Supporting investment in infrastructure, increasing its capacity, maximising tourism and boosting rail and road access are some of the objectives set out for Shannon Airport in the Draft Regional Spatial and Economic Strategy (RSES).
Compiled by the Southern Regional Assembly, the RSES is a 12 year strategy (2019-2031) which provides a long-term regional level strategic planning and economic framework, in support of the implementation of the National Planning Framework, for the future physical, economic and social developments for the Southern Region.
Shannon Airport is recognised as a key economic driver as well as being a gateway for tourism and business in the RSES. “Research undertaken by the ESRI shows that access to airports is valued above access to motorway junctions, which in turn is valued above access to train stations for foreign firms. The research indicates that access to airports was particularly important for high tech FDI and knowledge intensive firms which are key drivers for economic development. The importance of Shannon International Airport is also evident in the fact that over 40% of US FDI companies are within the airport’s catchment area”.
As part of the Limerick Shannon Metropolitan Area Plan, “enhancing connectivity” from Shannon to drive “economic development along the entire west coast of Ireland, the southern region and the midlands” is identified as a key priority.
“Year-round connectivity to transatlantic and European hubs will be vital to support both business and tourism. While passenger numbers in 2017 was 1.75 million, existing infrastructure at Shannon has the capacity to deal with 4.5 million passengers without additional investment. With 95% of Irish air traffic growth in the last five years going into Dublin Airport, this is putting greater pressure on the capital’s airport. In this regard, it is important to note that Shannon International Airport can immediately relieve the congestion in Dublin Airport,” the document noted.
Listed objectives of the RSES are, to support investment in infrastructure, increased capacity, road and rail accessibility, to maximise the potential of tourism subject to the outcome of environmental assessments and the planning process.
The International Aviation Services Centre (IASC) has been emphasised as a significant part of the aviation industry, “the Limerick Shannon MASP recognises and supports the role of IASC as a significant opportunity to become a truly global player in the aerospace industry”.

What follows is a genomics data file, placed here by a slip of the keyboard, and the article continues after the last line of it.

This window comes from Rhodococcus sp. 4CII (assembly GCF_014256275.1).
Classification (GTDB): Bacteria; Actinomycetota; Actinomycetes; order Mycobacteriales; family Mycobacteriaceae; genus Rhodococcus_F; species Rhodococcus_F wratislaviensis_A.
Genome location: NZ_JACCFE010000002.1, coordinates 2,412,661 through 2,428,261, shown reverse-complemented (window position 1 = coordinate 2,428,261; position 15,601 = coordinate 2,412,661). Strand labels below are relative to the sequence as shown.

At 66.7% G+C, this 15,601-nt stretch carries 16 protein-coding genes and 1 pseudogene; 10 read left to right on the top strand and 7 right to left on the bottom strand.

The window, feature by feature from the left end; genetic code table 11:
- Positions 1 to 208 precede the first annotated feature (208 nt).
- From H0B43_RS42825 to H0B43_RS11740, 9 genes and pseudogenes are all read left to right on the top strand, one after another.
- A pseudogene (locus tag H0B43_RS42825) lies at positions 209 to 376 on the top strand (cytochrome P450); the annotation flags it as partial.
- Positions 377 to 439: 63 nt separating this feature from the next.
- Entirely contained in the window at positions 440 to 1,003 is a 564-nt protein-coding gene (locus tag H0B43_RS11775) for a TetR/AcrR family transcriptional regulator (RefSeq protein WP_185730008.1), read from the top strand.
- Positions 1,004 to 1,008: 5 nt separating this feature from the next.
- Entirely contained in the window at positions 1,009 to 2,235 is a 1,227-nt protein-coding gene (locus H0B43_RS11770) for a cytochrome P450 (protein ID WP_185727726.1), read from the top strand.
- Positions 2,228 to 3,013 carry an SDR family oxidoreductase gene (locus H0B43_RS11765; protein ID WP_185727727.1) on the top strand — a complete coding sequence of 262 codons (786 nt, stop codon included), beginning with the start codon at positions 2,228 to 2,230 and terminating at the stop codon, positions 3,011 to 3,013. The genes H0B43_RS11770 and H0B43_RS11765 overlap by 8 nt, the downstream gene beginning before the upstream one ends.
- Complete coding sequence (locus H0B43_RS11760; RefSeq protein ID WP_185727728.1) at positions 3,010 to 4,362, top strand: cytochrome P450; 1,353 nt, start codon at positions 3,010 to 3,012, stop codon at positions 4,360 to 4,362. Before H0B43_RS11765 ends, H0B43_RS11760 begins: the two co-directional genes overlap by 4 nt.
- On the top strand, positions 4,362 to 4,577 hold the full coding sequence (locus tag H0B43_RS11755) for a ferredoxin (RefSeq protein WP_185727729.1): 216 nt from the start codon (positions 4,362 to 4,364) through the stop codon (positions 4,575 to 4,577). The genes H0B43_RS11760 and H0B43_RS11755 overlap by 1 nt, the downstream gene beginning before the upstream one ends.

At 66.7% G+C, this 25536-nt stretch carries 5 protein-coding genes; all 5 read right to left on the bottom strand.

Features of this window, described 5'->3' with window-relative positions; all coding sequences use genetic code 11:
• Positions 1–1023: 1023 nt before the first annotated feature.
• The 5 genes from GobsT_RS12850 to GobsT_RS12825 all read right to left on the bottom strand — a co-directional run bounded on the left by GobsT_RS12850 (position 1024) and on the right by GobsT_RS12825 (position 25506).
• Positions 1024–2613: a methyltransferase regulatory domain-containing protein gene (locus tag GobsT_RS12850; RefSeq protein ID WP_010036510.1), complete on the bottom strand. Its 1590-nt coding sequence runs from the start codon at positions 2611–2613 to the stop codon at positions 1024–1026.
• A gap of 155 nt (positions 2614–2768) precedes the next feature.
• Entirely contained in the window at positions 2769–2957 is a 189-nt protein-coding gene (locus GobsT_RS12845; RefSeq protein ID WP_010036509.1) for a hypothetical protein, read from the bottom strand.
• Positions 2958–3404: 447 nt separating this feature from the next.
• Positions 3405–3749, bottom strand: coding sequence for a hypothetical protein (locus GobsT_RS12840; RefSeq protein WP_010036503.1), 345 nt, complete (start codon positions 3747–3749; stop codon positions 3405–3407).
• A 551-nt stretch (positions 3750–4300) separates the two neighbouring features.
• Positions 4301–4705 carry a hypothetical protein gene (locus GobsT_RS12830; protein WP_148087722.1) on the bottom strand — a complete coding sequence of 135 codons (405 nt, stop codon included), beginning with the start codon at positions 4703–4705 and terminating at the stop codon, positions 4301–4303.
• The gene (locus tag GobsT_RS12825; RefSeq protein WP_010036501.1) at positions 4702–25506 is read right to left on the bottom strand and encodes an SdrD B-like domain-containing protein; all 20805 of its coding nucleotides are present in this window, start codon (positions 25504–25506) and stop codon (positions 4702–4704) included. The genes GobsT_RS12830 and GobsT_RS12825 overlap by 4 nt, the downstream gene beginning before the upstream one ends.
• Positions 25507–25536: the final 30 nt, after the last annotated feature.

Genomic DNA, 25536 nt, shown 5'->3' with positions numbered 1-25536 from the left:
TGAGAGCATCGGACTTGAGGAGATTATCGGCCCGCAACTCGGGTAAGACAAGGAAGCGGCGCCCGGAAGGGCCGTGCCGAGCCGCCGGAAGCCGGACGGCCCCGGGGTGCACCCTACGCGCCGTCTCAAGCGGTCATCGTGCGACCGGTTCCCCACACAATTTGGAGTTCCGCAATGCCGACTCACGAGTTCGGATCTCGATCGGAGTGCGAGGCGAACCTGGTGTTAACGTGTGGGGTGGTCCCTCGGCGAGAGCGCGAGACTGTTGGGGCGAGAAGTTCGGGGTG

As the largest aerospace cluster in Ireland, IASC is home to over 60 companies and employs over 2,600 people in Shannon. According to the RSES, the centre has the potential to become a global-player in the aviation industry. “The worldwide aircraft fleet is expected to double in the next 20 years, and there is a unique opportunity for Ireland to become a global leader in aerospace and aviation services sector, with Shannon at the heart of this endeavour. Shannon Group has secured planning permission to build a wide body aircraft paint hangar at Shannon International Airport.
“This is in accordance with the National Aviation Policy to “encourage the development of the International Aviation Services Centre (IASC) at Shannon”. This will be the first new widebody hangar constructed at an Irish airport in over 20 years and is the kind of expansion that was envisaged for IASC to grow a globally recognised and internationally competitive aviation industry cluster in and around the airport campus”.
All strategic policy committees (SPC) of Clare County Council were briefed on the draft, with plenty of discussing emanating on Shannon Airport from the Social Development sitting. Trade union representative, Thomas Guilfoyle recalled Shannon’s separation from the DAA, “We fought against separation and we’re slowly but surely being proved correct. How as a region can you plan against Dublin which is now a monster? How can we get regional development to include aviation development into Government policy”.
Adding to the debate, Cllr Gerry Flynn stated, “I didn’t support autonomy and I was sidelined, I’m at one and the contribution you have made is very good. We may have autonomy and be out on our own making our decisions but that’s where we are. Apart from growth in the commercial side and the growth of aircraft, passenger numbers are going one way and one way in a hurry, we’re not reaching the potential we were told we would reach. People have to be careful what they wish for”.
Guilfoyle added, “If we lose the Industrial Estate because Shannon Airport went backwards as a region we wouldn’t be worth talking about”. He warned, “The DAA a very powerful force and if we don’t lobby as a region for regional development through aviation structure we won’t be able to compete, it is a monster and it’s goal is to close down other airports in the country. If we can’t put it into strategic regional policy which feeds into aviation strategy I feel Shannon will be in trouble”.